A Tanzanian policy research think tank–Economic and Social Research Foundation (ESRF)–converged with local government authority officials, to discuss how governance gaps in planning and management of the natural gas economy in Mtwara can be addressed.

According to the ESRF report, which highlighted key aspects of the discussion published in July 2017, worked out comprehensive issues from stakeholders, fenced within inter-government cooperation and citizen involvement, management of revenues and expenditures, sustainable development efforts, land-use conflicts, social and environmental impacts, and seizing entrepreneurial opportunities.

As the report indicates, inter-government cooperation and citizen involvement which has been a key denominator in the success or failure of natural resource governance over the African landscape, can close the knowledge gap that exists via a deliberate process organized at all levels (regional, district and lower levels), but also–via ensuring feedback information among officials and the citizens of Mtwara.

Further, regional and district levels must be staffed with energy sector experts who translate technical issues into the local context. Consequently, it enabled the domestication of natural gas complex issues and closing of the knowledge gap to these communities.

“Managing expectations deserves high priority. The citizens need to be helped to appreciate that benefits from the gas economy can be influenced by how they position themselves and what preparations they actually make to take advantage of the gas economy,” the report argues.

Management of revenue and expenditures is important in this context, it is argued that the local government should provide knowledge on the meaning and application of various kinds of non-tax revenue sources especially royalties and service levies and knowledge on domestic use and transported gas to Dar es Salaam for further internal consumption, including power generation in the national grid and for onward export.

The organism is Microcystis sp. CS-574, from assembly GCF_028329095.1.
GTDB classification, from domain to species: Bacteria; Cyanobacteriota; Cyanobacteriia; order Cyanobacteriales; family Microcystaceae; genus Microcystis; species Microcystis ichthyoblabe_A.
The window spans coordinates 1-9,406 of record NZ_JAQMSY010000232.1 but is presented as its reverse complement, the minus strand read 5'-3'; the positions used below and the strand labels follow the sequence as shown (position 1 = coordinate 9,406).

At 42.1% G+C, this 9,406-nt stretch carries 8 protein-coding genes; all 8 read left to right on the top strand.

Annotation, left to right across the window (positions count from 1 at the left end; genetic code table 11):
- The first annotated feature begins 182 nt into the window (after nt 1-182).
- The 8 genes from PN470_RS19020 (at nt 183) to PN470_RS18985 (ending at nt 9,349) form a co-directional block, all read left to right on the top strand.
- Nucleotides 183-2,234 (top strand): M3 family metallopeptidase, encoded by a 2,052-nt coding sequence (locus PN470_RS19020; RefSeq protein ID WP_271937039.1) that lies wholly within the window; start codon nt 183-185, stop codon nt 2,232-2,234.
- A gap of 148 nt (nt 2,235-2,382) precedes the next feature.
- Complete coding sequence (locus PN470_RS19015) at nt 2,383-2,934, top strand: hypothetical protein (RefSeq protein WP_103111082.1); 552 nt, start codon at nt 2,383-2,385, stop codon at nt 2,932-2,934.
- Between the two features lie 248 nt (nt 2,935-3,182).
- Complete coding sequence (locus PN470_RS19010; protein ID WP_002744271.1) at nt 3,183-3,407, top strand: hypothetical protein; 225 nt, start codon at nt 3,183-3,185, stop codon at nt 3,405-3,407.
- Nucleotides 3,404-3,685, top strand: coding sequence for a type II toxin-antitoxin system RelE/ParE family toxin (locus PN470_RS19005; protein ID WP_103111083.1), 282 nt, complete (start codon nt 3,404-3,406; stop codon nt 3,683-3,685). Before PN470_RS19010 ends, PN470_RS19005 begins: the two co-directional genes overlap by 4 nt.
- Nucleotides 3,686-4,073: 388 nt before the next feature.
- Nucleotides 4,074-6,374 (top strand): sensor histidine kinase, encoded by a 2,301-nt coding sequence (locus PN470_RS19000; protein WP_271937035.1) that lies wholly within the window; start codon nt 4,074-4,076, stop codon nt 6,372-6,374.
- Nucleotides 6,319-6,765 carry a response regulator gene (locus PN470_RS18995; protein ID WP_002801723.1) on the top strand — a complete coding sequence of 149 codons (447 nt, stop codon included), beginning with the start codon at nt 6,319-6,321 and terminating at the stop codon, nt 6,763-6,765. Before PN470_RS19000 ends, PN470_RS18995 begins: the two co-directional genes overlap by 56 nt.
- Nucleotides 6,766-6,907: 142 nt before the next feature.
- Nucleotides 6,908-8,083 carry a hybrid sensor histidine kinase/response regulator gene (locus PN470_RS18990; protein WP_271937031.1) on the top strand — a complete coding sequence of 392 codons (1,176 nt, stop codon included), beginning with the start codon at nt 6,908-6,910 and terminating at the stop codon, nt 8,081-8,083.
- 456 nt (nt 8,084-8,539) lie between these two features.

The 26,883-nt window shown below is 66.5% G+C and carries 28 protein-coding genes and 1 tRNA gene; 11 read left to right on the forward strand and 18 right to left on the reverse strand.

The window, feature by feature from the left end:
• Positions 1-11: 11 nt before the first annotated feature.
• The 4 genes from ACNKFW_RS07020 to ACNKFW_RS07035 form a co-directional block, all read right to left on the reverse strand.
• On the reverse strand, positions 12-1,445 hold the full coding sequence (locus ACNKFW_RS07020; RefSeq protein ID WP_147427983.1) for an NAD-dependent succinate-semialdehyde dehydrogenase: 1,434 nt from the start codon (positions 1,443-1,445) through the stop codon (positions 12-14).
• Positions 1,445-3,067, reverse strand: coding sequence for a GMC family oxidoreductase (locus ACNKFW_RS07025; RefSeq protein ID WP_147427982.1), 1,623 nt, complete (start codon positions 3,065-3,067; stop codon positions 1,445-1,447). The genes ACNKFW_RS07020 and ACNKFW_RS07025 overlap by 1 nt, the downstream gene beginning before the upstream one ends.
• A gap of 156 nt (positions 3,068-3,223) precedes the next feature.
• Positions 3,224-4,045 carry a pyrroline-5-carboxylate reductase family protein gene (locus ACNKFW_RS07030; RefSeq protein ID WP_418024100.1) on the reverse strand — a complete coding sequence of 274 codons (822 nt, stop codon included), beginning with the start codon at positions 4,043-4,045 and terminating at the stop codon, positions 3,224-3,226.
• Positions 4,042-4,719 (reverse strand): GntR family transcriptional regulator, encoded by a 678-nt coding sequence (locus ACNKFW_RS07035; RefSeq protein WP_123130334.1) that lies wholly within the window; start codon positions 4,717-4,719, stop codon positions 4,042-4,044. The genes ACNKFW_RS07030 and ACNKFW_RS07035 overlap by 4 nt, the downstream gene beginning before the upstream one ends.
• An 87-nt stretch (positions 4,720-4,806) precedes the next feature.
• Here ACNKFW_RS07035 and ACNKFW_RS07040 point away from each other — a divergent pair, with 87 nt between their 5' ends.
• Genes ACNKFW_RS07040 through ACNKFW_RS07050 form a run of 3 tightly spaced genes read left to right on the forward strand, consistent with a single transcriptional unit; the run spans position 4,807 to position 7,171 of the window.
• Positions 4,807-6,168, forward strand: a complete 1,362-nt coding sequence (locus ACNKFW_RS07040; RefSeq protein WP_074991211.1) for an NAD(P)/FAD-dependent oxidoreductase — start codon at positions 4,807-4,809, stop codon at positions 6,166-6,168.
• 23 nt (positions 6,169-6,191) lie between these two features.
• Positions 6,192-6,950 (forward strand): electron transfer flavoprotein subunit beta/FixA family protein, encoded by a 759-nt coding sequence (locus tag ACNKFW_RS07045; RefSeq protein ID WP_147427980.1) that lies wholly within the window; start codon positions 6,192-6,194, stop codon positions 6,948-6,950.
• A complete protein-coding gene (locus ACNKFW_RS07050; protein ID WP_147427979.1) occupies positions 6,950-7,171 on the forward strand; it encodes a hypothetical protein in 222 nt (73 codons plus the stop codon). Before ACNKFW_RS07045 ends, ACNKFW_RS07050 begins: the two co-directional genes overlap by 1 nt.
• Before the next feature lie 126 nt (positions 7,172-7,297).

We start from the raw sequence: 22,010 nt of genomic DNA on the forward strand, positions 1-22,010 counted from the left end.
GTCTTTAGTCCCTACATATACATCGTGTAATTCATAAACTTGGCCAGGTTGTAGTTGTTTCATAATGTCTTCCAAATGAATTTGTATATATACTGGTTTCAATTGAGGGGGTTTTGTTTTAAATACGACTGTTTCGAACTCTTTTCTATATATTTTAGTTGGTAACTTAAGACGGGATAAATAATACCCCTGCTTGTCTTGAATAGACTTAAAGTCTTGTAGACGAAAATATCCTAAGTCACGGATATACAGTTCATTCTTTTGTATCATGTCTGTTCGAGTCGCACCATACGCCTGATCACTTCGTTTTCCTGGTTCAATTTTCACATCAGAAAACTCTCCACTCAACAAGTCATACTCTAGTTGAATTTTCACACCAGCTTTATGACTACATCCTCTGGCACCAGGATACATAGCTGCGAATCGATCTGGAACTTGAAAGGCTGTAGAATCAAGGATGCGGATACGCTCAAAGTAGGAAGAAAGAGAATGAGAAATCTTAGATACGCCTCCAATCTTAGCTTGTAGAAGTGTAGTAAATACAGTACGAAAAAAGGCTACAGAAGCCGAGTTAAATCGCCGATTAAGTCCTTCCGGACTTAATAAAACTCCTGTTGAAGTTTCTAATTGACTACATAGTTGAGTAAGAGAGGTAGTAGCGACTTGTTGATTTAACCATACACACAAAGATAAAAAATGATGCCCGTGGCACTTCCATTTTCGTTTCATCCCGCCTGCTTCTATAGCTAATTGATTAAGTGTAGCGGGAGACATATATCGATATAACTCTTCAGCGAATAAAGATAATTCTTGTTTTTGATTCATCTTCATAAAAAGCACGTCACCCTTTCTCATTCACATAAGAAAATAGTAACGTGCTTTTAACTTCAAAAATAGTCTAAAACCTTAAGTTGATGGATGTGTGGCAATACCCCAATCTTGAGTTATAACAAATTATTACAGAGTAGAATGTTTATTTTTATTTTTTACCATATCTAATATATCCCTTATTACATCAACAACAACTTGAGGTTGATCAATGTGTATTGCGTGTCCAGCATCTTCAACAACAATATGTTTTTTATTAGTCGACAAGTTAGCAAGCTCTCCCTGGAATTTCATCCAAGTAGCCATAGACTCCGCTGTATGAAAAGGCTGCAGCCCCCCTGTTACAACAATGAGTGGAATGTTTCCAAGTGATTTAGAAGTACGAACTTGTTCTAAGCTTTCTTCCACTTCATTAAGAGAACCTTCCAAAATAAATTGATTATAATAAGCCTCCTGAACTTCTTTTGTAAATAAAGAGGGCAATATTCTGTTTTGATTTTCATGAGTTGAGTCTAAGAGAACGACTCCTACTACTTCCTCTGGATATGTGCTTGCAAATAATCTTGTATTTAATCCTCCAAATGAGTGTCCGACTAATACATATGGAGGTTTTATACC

According to the Ministry of Energy, until May 2019, Tanzania Petroleum Development Corporation (TPDC) had collected over $210 million (from gas sales and exploration), exceeding the intended target of over $171 million for the fiscal year 2018/2019.

“Citizens should be informed regularly about the revenue and expenditure of the finances generated or received at the village irrespective of the sources of funds. This means that funds from all sources should be integrated into the budgets at local government or village level and be managed in a transparent manner through regular meetings and/or use of notice boards in the respective levels of government,” the report reads.

Additionally, it was found that the revenue required to fund development projects should be spent in accordance with planned activities.

More importantly, the regional government should ensure that monitoring of the enforcement of laws and regulations relating to the use of finances and education in the communities is actually implemented.

“Action should be taken to provide more education on how these dedicated groups may benefit from the gas economy and facilitate identification of opportunities of the benefits from the gas economy and awareness on what actions they should take to harness opportunities from the gas economy”, the report argues.

Unequivocally, the report also highlighted the role of local governments in assisting local entrepreneurs in securing reliable markets for their locally made products, but also providing them with awareness in adding value to their activities. However, more importantly, it was argued that the region could establish a marketing desk entrusted with the task of networking with other market development institutions in the country and beyond to improve access to appropriate markets.